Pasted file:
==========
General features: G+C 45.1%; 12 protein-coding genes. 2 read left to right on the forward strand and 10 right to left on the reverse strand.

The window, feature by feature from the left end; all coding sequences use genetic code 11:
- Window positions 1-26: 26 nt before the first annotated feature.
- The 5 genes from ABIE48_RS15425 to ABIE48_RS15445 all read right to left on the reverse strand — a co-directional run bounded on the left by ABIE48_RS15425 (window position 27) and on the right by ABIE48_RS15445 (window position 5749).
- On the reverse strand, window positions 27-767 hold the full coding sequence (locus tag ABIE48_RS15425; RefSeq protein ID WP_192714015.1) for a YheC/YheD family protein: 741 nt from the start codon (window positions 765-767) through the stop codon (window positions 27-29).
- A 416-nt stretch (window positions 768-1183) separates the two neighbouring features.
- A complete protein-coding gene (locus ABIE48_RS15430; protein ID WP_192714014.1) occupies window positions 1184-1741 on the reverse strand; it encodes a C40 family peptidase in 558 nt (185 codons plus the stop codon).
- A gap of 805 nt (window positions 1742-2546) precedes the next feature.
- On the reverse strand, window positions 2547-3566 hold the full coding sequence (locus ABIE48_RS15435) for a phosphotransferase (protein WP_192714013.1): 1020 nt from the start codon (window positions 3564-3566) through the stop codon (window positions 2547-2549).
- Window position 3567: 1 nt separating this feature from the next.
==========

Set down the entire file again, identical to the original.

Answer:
General features: G+C 45.1%; 12 protein-coding genes. 2 read left to right on the forward strand and 10 right to left on the reverse strand.

The window, feature by feature from the left end; all coding sequences use genetic code 11:
- Window positions 1-26: 26 nt before the first annotated feature.
- The 5 genes from ABIE48_RS15425 to ABIE48_RS15445 all read right to left on the reverse strand — a co-directional run bounded on the left by ABIE48_RS15425 (window position 27) and on the right by ABIE48_RS15445 (window position 5749).
- On the reverse strand, window positions 27-767 hold the full coding sequence (locus tag ABIE48_RS15425; RefSeq protein ID WP_192714015.1) for a YheC/YheD family protein: 741 nt from the start codon (window positions 765-767) through the stop codon (window positions 27-29).
- A 416-nt stretch (window positions 768-1183) separates the two neighbouring features.
- A complete protein-coding gene (locus ABIE48_RS15430; protein ID WP_192714014.1) occupies window positions 1184-1741 on the reverse strand; it encodes a C40 family peptidase in 558 nt (185 codons plus the stop codon).
- A gap of 805 nt (window positions 1742-2546) precedes the next feature.
- On the reverse strand, window positions 2547-3566 hold the full coding sequence (locus ABIE48_RS15435) for a phosphotransferase (protein WP_192714013.1): 1020 nt from the start codon (window positions 3564-3566) through the stop codon (window positions 2547-2549).
- Window position 3567: 1 nt separating this feature from the next.